Ken Eastman: Border Country

January 16 – February 6, 2021

Press Release

​Ken Eastman was born in 1960. He studied at Edinburgh College of Art (1979-83) and at the Royal College of Art, London (1984-87).  He exhibits widely and has won numerous awards in the field of the ceramic arts, including the ‘Premio Faenza’, Italy in 1995, the ‘Gold Medal’ at the 1st World Ceramic Biennale, 2001, Korea and ‘Bronze Medal’ at the 5th World Ceramic Biennale, 2009, Korea, the ‘Primer Premio’ at the 8thInternacional Biennal de Ceramica de Marratxi, Majorca, Spain in 2016 and the Primer Premio at the 8thInternacional Bienal de Ceramica, Talavera de la Reina, Spain in 2017.

Eastman’s work centres around the idea of the vessel. He uses the vessel as a subject- to give meaning and form to an expression. Working through the medium of ceramics, Eastman can be both builder and painter; can handle shape and structure, as well as exploring tone and colour.  

These latest multi-faceted pots were made from numerous slabs of clay, shaped and assembled in a spontaneous and intuitive way. This process meant that the forms couldn’t be planned beyond loose ideas about scale, proportion and complexity. Initially slabs of white stoneware were rolled out by hand with a wooden rolling pin and then shaped over found objects and formers. Through this process, each piece of work became the sum of innumerable small decisions, choices and actions- being built up gradually by addition, so that each piece came into focus slowly.  In this way, Eastman was able to concentrate on how each element met and related to its neighbour and how it contributed to the whole. The final works are sharply defined, each has a clear drawn ground plan, smooth walls and definite edges.  Once fired everything is changed and a new life is sought through the application of layer upon layer of painted coloured slips and oxides, refining and developing the surface.

Eastman’s work is held in leading international public collections including the Victoria & Albert Museum, London; The Shigaraki Ceramic Cultural Park, Japan; The Powerhouse Museum, Sydney, Australia; The Museum of Fine Arts, Houston, USA; The Gardiner Museum, Toronto, Canada; Museum Boijmans van Beuningen, Rotterdam, Netherlands; Landesmuseum, Stuttgart; The Fitzwilliam Museum, Cambridge, UK; Museu de Ceramica de Manises, Valencia, Spain and the Musee des Arts Decoratifs de Montreal, Canada.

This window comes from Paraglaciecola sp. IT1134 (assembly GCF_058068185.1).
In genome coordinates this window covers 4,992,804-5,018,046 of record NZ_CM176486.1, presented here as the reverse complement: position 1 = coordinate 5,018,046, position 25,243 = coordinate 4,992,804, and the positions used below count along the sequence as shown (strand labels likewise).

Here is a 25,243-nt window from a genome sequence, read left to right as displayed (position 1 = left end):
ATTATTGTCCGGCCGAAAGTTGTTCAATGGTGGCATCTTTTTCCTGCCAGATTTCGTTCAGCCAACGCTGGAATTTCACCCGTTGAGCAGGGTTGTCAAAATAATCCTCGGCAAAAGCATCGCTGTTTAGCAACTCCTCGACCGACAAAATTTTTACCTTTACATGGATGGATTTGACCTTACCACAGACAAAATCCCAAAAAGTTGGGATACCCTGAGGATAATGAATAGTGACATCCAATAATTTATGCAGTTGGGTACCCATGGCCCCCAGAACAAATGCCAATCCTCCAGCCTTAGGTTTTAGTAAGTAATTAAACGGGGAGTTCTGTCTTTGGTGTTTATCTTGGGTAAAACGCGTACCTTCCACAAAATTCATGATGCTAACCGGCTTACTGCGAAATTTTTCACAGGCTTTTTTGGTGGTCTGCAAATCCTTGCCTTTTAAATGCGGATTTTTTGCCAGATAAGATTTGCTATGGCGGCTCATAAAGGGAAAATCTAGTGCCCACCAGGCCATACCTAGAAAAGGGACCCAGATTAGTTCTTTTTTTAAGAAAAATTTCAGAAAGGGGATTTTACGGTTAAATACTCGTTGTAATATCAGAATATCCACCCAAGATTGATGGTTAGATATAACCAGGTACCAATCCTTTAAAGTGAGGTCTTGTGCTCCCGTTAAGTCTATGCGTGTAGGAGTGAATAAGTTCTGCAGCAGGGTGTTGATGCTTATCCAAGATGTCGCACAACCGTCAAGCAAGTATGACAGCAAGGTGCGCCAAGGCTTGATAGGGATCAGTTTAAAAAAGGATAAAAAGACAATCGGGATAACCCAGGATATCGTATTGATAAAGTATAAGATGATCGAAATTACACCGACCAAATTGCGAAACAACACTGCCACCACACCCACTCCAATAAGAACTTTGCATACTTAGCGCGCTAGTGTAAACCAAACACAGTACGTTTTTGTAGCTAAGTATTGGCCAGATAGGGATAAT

“Ken Eastman” by Glenn Adamson 

“The Border Country is where I live, and the border is something I’m aware of and often cross.” So says Ken Eastman, and the proof is in his work. His ceramics seem built from pure contradiction. Small enough to be set on plinths, they have the commanding presence of whole mountains. Their undulating volumes are formed of thin, flexible planes, yet one could not imagine anything more solid, or definite. And while that concreteness lends them an air of serenity, they also produce a completely contrary impression of vertiginous movement, of turning and tumbling, of sloping and sliding. 

I think of Alison Britton, another master of muscular, wonderfully unpredictable, hand-built ceramics. Back in 1989, she wrote of an Eastman pot: “Its pleasures are abstract, it provides a place for the eye to wander in.” That reminds me in turn of another British artist, William Hogarth, writing in his Analysis of Beauty (1753) of compositions that “lead the eye a wanton kind of chase.” Other connections come to mind, too: the sculpture of Barbara Hepworth, the architecture of Frank Gehry, the choreography of Martha Graham, the tailoring of Cristobal Balenciaga. All these figures share Eastman’s particular form of genius, to pitch a curve in space just so, and meet it with another, and another, and another, each shape compounding the intelligence of the whole. 

Yet Eastman has something going for him that none of these others do (Britton excepted, of course): the affordances of pottery. Uniquely among art forms, it allows for a dialogue between inside and out. The relationship between a vessel’s interior and its exterior topologies has no exact parallel: it is not simply a repetition, nor a mirroring, nor a molding, but its own special kind of counterpoint. In Eastman’s work, that primary dialectic is echoed in a perpetual series of unfurlings, the pot in constant dialogue with itself.

Over the past few years, in the UK and the USA alike, debates over the meanings of borders have raged. Are they necessary protective barriers, delineations of identity? Or should we see them as acts of violence, cutting across the human fabric? Eastman’s work exists beyond such stark opposition; every one of his edges is also a threshold. At a time like now, it’s helpful to have his objects to think with. 


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